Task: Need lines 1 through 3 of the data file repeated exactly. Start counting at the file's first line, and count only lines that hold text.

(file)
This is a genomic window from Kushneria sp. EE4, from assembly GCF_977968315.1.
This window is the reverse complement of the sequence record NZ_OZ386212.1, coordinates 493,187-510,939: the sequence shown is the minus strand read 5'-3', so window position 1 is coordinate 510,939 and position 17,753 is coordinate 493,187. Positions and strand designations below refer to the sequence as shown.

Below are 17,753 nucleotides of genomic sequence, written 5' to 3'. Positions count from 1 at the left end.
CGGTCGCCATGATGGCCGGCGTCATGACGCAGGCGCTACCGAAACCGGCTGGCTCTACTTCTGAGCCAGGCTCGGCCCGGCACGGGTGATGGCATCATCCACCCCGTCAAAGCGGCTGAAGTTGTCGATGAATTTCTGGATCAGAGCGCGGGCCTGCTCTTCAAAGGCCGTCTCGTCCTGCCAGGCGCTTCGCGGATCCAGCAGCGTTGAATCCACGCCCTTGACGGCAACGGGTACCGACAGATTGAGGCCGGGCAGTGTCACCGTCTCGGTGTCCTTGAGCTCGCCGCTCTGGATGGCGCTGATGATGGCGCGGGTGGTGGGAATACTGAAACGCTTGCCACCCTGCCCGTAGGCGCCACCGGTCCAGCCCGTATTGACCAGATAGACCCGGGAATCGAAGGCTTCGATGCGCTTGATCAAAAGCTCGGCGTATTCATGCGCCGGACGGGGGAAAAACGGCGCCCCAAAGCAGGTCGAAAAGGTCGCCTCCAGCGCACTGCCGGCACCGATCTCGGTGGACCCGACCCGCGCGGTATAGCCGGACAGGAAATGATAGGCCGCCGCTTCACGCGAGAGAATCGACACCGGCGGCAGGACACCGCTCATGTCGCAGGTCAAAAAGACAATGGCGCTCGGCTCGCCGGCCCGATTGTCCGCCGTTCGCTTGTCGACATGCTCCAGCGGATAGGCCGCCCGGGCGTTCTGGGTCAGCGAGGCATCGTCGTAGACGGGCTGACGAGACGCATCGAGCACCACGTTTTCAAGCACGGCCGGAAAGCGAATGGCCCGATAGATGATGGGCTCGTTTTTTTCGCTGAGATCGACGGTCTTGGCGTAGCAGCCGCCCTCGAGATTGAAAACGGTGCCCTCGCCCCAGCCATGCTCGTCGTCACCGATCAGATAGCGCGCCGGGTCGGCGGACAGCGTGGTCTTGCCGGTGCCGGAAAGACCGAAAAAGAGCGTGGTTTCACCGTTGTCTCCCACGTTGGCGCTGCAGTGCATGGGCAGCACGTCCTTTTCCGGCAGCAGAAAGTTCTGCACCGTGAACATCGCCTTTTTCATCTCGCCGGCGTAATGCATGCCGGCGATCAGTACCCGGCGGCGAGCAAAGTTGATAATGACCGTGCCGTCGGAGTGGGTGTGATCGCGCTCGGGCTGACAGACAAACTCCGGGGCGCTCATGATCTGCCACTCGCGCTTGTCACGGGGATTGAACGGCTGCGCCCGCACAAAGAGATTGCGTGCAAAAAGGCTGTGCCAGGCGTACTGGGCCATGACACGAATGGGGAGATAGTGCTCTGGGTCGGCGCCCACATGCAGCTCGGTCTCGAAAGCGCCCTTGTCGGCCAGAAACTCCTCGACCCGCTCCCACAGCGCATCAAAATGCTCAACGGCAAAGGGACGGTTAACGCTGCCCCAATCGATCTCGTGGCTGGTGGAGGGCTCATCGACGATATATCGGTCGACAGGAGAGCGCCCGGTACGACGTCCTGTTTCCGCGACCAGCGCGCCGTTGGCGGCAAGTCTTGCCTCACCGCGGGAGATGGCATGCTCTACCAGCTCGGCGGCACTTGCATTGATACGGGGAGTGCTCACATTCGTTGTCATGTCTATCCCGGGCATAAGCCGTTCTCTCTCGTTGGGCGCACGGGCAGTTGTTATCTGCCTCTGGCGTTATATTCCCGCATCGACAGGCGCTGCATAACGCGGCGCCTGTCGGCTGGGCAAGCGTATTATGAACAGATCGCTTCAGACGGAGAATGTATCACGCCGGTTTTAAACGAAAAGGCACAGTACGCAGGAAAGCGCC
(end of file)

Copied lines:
This is a genomic window from Kushneria sp. EE4, from assembly GCF_977968315.1.
This window is the reverse complement of the sequence record NZ_OZ386212.1, coordinates 493,187-510,939: the sequence shown is the minus strand read 5'-3', so window position 1 is coordinate 510,939 and position 17,753 is coordinate 493,187. Positions and strand designations below refer to the sequence as shown.

Below are 17,753 nucleotides of genomic sequence, written 5' to 3'. Positions count from 1 at the left end.